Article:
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post #1 of 8 Old 05-22-2007 Thread Starter
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Diesel Heaters and Noise

I'm about to purchase either a Hurricane II by ITR or an Espar. Currently my preference is the Espar Airtronic D5 due to its price - about 25% cheaper than the Hurricane. What I'm most concerned about is the noise level. How loud are either of these units? I plan on installing in the lazarette with the cockpit between myself and the main salon and main berth. Any opinions would be much appreciated.

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post #2 of 8 Old 05-22-2007
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I have an Espar D-5L on my 42' sloop. When it was first installed a couple of years ago, I couldn't believe it was so loud, since I was replacing a smaller and older unit which was pretty quiet.

Turned out the problem was with the air suction. They make a sort of muffler for it. Once installed...a simple task...it quieted right down.

Initially, with a cold cabin, the heater runs full speed and you can hear the air blowing. After it heats up, however, the fan slows to a crawl..just enough to keep the boat nice and toasty. Most of the time you don't even know it's running.

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post #3 of 8 Old 05-22-2007
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Ditto on my Webasto diesel heater. It's a bit noiser when it starts (sucking fuel from the tanks and higher fan speed) and then it quiets right down.

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post #4 of 8 Old 05-22-2007
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I have one of the Hurricane units on Whampoa and can offer the following comments on the noise levels.

The furnace unit is mounted aft in the starboard lazerette with rubberized feet to deaden vibration transfer to the hull (wooden in my case). The noise from this unit when running is a very low hum when inside the main cabin (also ahead of my cockpit) and almost unheard forward in the v-berth.

When I first used the system, I was surprised by the noise of the pump circulating the water throughout the system. This pump is mounted under my cockpit in the engine compartment. The noise of that pump was about 1/2 as loud as my pressure water pump. On closer inspection, I decided the noise was mostly due to the way the pump had been mounted with no vibration absorbing material between the pump and mount. I refashioned the mount and the noise level was reduced to just a low whir as the pump runs.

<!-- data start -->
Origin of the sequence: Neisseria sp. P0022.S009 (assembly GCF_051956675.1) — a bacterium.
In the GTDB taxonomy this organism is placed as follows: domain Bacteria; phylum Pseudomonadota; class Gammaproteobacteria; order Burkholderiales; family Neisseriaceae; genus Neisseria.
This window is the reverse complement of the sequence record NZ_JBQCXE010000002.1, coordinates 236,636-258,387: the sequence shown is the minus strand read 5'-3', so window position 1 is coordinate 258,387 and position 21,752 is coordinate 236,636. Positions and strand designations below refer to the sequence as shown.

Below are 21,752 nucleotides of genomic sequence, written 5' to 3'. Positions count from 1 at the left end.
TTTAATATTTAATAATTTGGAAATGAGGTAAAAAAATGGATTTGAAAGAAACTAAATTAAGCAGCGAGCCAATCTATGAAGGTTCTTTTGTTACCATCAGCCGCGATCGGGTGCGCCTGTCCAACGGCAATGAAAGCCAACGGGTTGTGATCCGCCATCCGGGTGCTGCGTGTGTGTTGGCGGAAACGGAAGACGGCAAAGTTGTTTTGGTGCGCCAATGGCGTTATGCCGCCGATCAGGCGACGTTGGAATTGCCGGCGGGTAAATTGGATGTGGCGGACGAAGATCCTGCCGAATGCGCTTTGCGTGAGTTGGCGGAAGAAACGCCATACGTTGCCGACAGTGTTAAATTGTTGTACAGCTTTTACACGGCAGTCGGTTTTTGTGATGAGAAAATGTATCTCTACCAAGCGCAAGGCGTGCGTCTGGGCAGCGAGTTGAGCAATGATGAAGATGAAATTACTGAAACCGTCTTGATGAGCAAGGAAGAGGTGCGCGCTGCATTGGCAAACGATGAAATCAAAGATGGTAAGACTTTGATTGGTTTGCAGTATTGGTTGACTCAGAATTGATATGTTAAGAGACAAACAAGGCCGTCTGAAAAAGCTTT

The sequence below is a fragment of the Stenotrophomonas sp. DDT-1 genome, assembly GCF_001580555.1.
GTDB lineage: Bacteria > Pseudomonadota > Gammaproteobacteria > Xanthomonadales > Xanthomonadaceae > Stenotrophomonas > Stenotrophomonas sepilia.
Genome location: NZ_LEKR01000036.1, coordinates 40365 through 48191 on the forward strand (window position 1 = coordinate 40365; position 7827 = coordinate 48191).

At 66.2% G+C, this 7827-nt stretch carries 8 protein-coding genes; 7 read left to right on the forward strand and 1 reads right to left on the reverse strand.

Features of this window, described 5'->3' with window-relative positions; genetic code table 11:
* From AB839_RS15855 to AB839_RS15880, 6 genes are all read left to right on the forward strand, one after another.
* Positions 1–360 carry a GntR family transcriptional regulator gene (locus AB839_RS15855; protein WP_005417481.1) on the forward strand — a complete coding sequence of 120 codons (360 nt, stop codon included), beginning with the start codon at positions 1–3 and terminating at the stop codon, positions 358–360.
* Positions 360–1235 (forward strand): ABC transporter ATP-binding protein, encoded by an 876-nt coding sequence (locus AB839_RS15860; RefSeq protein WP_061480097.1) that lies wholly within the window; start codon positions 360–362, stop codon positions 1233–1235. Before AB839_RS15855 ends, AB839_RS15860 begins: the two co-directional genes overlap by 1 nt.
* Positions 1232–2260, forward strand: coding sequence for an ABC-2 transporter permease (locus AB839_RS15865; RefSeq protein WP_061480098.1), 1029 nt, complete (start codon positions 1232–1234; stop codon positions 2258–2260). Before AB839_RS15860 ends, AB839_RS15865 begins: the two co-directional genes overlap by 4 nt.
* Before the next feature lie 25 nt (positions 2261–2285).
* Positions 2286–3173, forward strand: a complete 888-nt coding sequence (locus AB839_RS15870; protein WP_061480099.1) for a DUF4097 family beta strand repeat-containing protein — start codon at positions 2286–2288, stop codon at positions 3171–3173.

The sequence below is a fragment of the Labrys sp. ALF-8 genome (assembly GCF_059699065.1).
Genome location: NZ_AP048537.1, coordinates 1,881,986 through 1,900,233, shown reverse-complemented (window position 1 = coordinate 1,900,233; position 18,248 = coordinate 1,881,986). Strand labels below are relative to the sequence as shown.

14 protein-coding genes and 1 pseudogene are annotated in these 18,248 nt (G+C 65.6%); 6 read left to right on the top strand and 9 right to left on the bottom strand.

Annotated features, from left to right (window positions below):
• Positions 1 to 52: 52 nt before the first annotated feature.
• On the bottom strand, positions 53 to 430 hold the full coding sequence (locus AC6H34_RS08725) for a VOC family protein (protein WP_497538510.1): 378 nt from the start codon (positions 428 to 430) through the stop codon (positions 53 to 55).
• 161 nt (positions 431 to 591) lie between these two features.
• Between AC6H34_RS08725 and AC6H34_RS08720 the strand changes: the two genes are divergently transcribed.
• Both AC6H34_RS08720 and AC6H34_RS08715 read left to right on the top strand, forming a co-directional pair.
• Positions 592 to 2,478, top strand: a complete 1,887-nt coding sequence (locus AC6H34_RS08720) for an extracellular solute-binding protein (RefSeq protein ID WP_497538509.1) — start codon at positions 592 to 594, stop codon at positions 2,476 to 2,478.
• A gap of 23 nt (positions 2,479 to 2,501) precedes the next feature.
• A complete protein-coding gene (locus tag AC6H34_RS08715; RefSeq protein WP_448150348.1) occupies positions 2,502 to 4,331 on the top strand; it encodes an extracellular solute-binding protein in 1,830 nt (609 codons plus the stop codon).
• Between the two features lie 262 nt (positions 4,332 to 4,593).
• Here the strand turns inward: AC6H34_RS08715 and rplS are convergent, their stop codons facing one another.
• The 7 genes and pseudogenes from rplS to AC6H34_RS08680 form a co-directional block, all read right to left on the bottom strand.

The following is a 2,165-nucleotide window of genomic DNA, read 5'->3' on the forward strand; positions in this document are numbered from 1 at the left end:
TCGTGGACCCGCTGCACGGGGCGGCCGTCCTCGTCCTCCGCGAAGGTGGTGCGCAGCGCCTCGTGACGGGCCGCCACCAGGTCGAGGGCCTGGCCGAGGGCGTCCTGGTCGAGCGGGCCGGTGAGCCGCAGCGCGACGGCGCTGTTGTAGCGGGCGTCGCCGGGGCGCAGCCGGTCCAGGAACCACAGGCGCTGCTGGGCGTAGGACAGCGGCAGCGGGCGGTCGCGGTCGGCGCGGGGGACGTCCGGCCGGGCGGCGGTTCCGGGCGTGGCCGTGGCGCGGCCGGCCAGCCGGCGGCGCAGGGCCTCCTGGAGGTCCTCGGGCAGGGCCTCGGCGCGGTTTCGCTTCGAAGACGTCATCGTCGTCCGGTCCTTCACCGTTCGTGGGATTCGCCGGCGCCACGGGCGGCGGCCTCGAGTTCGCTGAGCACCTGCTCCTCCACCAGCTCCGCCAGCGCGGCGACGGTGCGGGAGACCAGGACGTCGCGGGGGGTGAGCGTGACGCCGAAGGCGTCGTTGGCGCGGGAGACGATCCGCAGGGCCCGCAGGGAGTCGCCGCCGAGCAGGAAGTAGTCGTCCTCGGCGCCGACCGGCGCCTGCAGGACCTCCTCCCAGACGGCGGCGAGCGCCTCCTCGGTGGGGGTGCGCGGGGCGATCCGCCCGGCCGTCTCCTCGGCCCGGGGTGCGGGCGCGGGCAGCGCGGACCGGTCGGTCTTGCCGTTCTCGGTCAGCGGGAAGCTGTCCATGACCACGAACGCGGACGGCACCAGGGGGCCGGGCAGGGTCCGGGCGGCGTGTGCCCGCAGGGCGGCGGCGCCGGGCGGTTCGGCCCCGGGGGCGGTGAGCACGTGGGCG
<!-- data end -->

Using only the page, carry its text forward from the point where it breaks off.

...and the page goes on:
The fans in the vent units come on once the aquastat in a given vent is serviced with 120 degree water and run until the temperature called for at the main thermostat is satified in the boat. These fans make the typical low fan noise and are not excessively loud.

I have been very satisfied with the Hurricane unit and on the one occasion I have had to call ITR for a replacement part (my bad not a unit failure ),
the ITR folks were extremely helpful and prompt.

Good luck with your project.
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post #5 of 8 Old 05-23-2007 Thread Starter
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Well talk about equal representation from the three biggest diesel heating manufacturers

It sounds like the noise level is not really too much of a concern. Special attention to mufflers and making sure vibration is minimized appear to be in order. Of course talking to the various dealers they all point at the other diesel heater company complaining that their heating system sounds like a jet taking off. Actually I heard this complaint more often for the Webasto heaters than anything else. Being that I'm just about to move into a liveaboard community I don't want to tick my fellow neighbors off. But Webasto definitely wins for price.